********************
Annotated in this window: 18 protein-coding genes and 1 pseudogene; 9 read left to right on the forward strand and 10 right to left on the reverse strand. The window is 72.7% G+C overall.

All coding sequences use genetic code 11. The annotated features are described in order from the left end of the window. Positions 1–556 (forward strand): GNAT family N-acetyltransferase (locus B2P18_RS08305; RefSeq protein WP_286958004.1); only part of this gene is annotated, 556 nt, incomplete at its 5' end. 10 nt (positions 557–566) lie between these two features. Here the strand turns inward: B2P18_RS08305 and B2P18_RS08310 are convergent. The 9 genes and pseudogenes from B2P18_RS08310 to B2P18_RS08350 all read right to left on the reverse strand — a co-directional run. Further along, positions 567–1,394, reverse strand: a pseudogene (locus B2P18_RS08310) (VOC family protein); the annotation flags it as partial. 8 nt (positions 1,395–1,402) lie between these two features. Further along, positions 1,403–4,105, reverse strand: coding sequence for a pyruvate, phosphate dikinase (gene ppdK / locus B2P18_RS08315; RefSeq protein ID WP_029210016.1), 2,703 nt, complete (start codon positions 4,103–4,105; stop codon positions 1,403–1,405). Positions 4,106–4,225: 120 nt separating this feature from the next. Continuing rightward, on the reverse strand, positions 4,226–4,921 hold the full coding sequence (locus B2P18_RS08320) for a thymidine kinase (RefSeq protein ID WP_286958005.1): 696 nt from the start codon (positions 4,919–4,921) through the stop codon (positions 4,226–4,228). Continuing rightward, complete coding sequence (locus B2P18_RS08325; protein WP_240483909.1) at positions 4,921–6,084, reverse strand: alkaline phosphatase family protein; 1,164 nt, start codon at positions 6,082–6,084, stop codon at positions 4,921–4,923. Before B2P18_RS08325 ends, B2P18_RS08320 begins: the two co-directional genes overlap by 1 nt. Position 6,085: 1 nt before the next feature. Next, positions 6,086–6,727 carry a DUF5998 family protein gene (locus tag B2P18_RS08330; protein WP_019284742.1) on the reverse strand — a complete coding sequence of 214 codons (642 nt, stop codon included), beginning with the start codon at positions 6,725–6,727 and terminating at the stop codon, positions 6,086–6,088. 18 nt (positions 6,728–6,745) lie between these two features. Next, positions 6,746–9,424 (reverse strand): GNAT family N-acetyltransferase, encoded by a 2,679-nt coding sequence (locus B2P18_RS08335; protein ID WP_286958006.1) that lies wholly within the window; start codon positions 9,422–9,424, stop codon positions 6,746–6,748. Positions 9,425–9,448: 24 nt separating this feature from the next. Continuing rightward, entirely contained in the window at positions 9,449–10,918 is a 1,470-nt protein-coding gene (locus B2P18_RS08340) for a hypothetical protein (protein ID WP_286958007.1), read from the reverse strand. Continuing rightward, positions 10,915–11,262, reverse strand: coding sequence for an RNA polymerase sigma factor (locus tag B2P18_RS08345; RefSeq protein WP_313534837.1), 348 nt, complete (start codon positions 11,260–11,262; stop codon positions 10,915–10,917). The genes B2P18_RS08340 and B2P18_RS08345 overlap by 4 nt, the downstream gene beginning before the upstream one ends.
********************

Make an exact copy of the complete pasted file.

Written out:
Annotated in this window: 18 protein-coding genes and 1 pseudogene; 9 read left to right on the forward strand and 10 right to left on the reverse strand. The window is 72.7% G+C overall.

All coding sequences use genetic code 11. The annotated features are described in order from the left end of the window. Positions 1–556 (forward strand): GNAT family N-acetyltransferase (locus B2P18_RS08305; RefSeq protein WP_286958004.1); only part of this gene is annotated, 556 nt, incomplete at its 5' end. 10 nt (positions 557–566) lie between these two features. Here the strand turns inward: B2P18_RS08305 and B2P18_RS08310 are convergent. The 9 genes and pseudogenes from B2P18_RS08310 to B2P18_RS08350 all read right to left on the reverse strand — a co-directional run. Further along, positions 567–1,394, reverse strand: a pseudogene (locus B2P18_RS08310) (VOC family protein); the annotation flags it as partial. 8 nt (positions 1,395–1,402) lie between these two features. Further along, positions 1,403–4,105, reverse strand: coding sequence for a pyruvate, phosphate dikinase (gene ppdK / locus B2P18_RS08315; RefSeq protein ID WP_029210016.1), 2,703 nt, complete (start codon positions 4,103–4,105; stop codon positions 1,403–1,405). Positions 4,106–4,225: 120 nt separating this feature from the next. Continuing rightward, on the reverse strand, positions 4,226–4,921 hold the full coding sequence (locus B2P18_RS08320) for a thymidine kinase (RefSeq protein ID WP_286958005.1): 696 nt from the start codon (positions 4,919–4,921) through the stop codon (positions 4,226–4,228). Continuing rightward, complete coding sequence (locus B2P18_RS08325; protein WP_240483909.1) at positions 4,921–6,084, reverse strand: alkaline phosphatase family protein; 1,164 nt, start codon at positions 6,082–6,084, stop codon at positions 4,921–4,923. Before B2P18_RS08325 ends, B2P18_RS08320 begins: the two co-directional genes overlap by 1 nt. Position 6,085: 1 nt before the next feature. Next, positions 6,086–6,727 carry a DUF5998 family protein gene (locus tag B2P18_RS08330; protein WP_019284742.1) on the reverse strand — a complete coding sequence of 214 codons (642 nt, stop codon included), beginning with the start codon at positions 6,725–6,727 and terminating at the stop codon, positions 6,086–6,088. 18 nt (positions 6,728–6,745) lie between these two features. Next, positions 6,746–9,424 (reverse strand): GNAT family N-acetyltransferase, encoded by a 2,679-nt coding sequence (locus B2P18_RS08335; protein ID WP_286958006.1) that lies wholly within the window; start codon positions 9,422–9,424, stop codon positions 6,746–6,748. Positions 9,425–9,448: 24 nt separating this feature from the next. Continuing rightward, entirely contained in the window at positions 9,449–10,918 is a 1,470-nt protein-coding gene (locus B2P18_RS08340) for a hypothetical protein (protein ID WP_286958007.1), read from the reverse strand. Continuing rightward, positions 10,915–11,262, reverse strand: coding sequence for an RNA polymerase sigma factor (locus tag B2P18_RS08345; RefSeq protein WP_313534837.1), 348 nt, complete (start codon positions 11,260–11,262; stop codon positions 10,915–10,917). The genes B2P18_RS08340 and B2P18_RS08345 overlap by 4 nt, the downstream gene beginning before the upstream one ends.